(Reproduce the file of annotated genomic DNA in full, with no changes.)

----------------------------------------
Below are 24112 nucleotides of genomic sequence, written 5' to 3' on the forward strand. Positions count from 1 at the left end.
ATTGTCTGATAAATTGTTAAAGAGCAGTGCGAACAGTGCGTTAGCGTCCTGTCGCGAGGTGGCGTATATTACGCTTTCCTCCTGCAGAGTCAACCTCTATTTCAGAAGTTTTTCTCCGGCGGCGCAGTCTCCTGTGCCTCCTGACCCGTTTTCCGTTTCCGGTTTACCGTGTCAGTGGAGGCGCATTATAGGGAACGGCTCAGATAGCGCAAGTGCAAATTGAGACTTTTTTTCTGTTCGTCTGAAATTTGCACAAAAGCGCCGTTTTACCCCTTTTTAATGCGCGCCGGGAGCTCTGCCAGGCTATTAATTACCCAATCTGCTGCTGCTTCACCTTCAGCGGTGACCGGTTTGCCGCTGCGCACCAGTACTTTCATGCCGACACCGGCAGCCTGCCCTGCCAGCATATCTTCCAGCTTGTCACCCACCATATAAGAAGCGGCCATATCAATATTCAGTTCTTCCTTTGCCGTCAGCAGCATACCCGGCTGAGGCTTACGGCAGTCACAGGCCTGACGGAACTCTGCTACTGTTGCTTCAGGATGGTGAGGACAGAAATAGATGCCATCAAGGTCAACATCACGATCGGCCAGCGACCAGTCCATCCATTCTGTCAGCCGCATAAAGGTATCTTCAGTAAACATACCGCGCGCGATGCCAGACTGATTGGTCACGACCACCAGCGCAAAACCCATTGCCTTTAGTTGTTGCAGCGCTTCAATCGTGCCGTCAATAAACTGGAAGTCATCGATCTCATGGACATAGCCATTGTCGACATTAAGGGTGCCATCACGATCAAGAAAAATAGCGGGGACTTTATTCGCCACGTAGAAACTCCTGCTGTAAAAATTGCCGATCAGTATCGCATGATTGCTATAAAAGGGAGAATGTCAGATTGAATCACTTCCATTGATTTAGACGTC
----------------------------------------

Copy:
Below are 24112 nucleotides of genomic sequence, written 5' to 3' on the forward strand. Positions count from 1 at the left end.
ATTGTCTGATAAATTGTTAAAGAGCAGTGCGAACAGTGCGTTAGCGTCCTGTCGCGAGGTGGCGTATATTACGCTTTCCTCCTGCAGAGTCAACCTCTATTTCAGAAGTTTTTCTCCGGCGGCGCAGTCTCCTGTGCCTCCTGACCCGTTTTCCGTTTCCGGTTTACCGTGTCAGTGGAGGCGCATTATAGGGAACGGCTCAGATAGCGCAAGTGCAAATTGAGACTTTTTTTCTGTTCGTCTGAAATTTGCACAAAAGCGCCGTTTTACCCCTTTTTAATGCGCGCCGGGAGCTCTGCCAGGCTATTAATTACCCAATCTGCTGCTGCTTCACCTTCAGCGGTGACCGGTTTGCCGCTGCGCACCAGTACTTTCATGCCGACACCGGCAGCCTGCCCTGCCAGCATATCTTCCAGCTTGTCACCCACCATATAAGAAGCGGCCATATCAATATTCAGTTCTTCCTTTGCCGTCAGCAGCATACCCGGCTGAGGCTTACGGCAGTCACAGGCCTGACGGAACTCTGCTACTGTTGCTTCAGGATGGTGAGGACAGAAATAGATGCCATCAAGGTCAACATCACGATCGGCCAGCGACCAGTCCATCCATTCTGTCAGCCGCATAAAGGTATCTTCAGTAAACATACCGCGCGCGATGCCAGACTGATTGGTCACGACCACCAGCGCAAAACCCATTGCCTTTAGTTGTTGCAGCGCTTCAATCGTGCCGTCAATAAACTGGAAGTCATCGATCTCATGGACATAGCCATTGTCGACATTAAGGGTGCCATCACGATCAAGAAAAATAGCGGGGACTTTATTCGCCACGTAGAAACTCCTGCTGTAAAAATTGCCGATCAGTATCGCATGATTGCTATAAAAGGGAGAATGTCAGATTGAATCACTTCCATTGATTTAGACGTC